Submitted to: Journal of Animal Science
Publication Type: Peer Reviewed Journal
Publication Acceptance Date: 6/8/1999
Publication Date: N/A
Interpretive Summary: For a cattle firm, these results extend the concept of matching the breed resources to the production environment. The calf's genetic potential for growth becomes a consideration in identifying the breeds or breed crosses to be used and this must be considered in conjunction with the marketing endpoint. Management of cow/calf enterprises, where revenue is primarily generated from weaning calf sales, using genetic resources to enhance growth performance of the calves requires consideration of the genetic potential for lactation of the cows. With constraints in cow feed resources that result in a cow herd with lower milk production, the enhanced growth potential in the calf crop may not be realized. Likewise, if high growth potential calves are produced by low milk potential cows, the growth is not realized by the cow/calf enterprise. If the cattle firm extends ownership beyond weaning or is paid a price premium sufficient to offset any additional cost incurred, this management consideration of calf growth and cow lactation becomes of lesser importance. In the former, benefits of higher genetic growth potential are realized in the post weaning enterprises. In the latter, the cow/calf producer offsets higher costs with increased revenues generated by marketing increased weights. The need to ensure a premium is necessitated by two factors. First, the curvilinear relationship between increasing levels of DMEI and weaning weight resulting in a diminishing rate of return in the conversion of cow ME to calf weight and; secondly, risks associated with future reproductive performance associated with higher milk production potentials.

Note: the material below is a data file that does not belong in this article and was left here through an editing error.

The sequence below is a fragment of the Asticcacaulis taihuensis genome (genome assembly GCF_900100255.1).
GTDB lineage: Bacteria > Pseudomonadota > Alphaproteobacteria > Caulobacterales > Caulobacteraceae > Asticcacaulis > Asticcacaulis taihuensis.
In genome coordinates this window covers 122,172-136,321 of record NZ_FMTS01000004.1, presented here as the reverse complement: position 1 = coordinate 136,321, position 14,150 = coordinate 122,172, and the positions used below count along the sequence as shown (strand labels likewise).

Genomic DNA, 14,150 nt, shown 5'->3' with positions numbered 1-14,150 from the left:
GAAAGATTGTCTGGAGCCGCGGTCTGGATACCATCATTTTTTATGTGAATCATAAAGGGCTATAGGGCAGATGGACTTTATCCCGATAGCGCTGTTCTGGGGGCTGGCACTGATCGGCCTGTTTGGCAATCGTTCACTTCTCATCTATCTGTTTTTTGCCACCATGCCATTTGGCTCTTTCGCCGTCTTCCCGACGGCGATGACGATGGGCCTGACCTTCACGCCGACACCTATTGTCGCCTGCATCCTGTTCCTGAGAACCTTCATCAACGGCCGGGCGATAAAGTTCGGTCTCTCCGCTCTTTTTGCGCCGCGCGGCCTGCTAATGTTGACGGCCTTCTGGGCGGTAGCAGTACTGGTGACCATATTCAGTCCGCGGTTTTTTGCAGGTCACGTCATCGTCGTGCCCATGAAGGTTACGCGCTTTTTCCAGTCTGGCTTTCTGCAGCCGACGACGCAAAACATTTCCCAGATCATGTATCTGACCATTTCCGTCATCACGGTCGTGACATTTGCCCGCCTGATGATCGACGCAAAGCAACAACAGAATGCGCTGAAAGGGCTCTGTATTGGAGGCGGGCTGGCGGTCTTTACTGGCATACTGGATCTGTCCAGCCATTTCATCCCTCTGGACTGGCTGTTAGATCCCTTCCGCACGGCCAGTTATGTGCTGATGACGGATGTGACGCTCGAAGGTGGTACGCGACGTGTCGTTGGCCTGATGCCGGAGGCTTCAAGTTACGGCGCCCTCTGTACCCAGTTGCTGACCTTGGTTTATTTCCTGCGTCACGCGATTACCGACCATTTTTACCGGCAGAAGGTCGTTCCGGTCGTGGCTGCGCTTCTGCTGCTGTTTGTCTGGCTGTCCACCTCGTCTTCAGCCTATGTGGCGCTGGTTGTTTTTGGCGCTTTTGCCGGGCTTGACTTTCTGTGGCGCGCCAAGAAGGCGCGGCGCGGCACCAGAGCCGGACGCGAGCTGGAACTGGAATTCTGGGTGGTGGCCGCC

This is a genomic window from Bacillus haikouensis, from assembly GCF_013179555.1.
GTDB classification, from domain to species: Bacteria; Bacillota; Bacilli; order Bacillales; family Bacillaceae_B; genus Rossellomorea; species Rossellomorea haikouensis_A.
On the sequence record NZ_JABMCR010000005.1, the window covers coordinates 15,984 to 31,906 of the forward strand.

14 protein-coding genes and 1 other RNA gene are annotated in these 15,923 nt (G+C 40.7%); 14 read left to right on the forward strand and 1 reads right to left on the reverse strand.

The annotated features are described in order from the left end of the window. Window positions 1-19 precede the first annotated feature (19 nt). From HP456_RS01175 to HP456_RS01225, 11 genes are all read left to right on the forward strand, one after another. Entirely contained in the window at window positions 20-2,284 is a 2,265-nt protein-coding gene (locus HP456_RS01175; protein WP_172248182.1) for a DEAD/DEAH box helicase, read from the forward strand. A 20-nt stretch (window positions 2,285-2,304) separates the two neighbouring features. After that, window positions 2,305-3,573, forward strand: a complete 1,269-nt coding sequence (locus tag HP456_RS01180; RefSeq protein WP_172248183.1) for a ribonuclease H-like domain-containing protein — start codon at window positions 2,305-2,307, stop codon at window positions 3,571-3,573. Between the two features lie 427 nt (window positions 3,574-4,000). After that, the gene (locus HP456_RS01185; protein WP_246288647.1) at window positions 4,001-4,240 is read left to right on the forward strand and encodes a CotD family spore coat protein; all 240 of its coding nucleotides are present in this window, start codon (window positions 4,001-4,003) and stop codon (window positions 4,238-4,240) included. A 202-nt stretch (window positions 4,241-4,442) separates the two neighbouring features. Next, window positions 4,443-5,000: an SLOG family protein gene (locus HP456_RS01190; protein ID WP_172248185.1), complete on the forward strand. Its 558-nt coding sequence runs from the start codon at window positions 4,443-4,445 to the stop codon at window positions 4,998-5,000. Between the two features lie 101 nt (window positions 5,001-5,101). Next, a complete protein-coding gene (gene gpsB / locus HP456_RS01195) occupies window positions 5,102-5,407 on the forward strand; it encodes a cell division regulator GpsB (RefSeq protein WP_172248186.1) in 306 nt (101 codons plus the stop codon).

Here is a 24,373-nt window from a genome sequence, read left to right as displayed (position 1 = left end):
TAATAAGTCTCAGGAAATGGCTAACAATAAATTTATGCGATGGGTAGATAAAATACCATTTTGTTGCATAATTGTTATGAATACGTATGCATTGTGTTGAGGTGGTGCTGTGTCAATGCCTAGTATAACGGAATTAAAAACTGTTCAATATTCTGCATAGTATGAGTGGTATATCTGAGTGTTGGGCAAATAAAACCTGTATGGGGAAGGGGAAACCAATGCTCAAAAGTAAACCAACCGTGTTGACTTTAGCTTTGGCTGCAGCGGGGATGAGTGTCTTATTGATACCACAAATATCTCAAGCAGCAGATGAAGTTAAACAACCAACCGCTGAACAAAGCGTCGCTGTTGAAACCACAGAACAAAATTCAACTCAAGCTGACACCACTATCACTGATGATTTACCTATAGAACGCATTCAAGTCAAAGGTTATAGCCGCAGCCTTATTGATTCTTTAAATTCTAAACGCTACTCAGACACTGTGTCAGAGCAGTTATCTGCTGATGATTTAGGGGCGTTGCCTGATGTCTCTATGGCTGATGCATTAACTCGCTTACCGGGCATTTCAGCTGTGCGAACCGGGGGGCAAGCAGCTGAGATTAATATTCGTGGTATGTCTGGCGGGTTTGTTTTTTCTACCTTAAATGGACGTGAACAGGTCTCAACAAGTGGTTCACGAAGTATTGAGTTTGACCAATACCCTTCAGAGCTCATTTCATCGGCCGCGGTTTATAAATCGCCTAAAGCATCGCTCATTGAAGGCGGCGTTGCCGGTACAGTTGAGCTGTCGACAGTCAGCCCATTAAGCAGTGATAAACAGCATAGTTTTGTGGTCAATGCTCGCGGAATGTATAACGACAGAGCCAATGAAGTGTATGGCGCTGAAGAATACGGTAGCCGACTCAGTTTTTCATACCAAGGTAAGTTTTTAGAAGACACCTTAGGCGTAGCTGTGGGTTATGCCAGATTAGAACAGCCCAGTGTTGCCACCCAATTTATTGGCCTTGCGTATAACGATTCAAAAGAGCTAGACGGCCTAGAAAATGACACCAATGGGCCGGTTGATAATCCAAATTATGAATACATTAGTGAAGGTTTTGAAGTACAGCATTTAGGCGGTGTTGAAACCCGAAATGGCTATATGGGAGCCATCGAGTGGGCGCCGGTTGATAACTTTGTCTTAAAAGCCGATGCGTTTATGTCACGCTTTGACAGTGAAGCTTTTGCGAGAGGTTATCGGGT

Technical Abstract: The objective of the study was to evaluate differences in lactation traits and calf weights produced under varying daily metabolizable energy availability of F1 cows. Measures of milk yields and calf weight traits were recorded on mature F1 cows produced from matings of Angus or Hereford dams with sires representing Angus/Hereford, Shorthorn, Galloway, Longhorn, ,Nellore, and Salers breeds. Individual daily intakes of a diet composed o a corn silage or alfalfa silage plus corn silage diet were recorded from approximately 2 wk post partum until the calves were weaned at an average age of 170 d. Sources of variation considered included sire breed of the cow (SBC) and the covariates weaning age of the calf and daily metabolizable energy intake (DMEI) of the cow for lactation and calf weights. The interaction between SBC and DMEI (linear) was significant for total yield, persistency, and weaning weight. Sire breed of cow differences (P < .05) were observed for milk yield at time of peak yield and preweaning ADG. Increasing DMEI linearly increased peak yield and total yield (P < .05). The linear effect of DMEI was heterogeneous across SBC for total yield, persistency, and weaning weight. The pooled quadratic effect of DMEI was significant for all traits except birth weight. DMEI (Mcal ME/d) at which maximum weaning weight would be predicted were 26.7, 39.9, 26.5, 25.8, 28.0, and 24.9 for Angus/Hereford, Shorthorn, Galloway, Longhorn, Nellore, and Saler sired cows. Feed efficiency ratios (gm calf weight/Mcal DMEI) for the test period were 29, 29, 27, 30, 33, and 33 for Angus/Hereford, Shorthorn, Galloway, Longhorn, Nellore, and Saler sired cows, respectively, at the DMEI level from which diminished rate of increase in weaning weight per unit of DMEI increased occurred.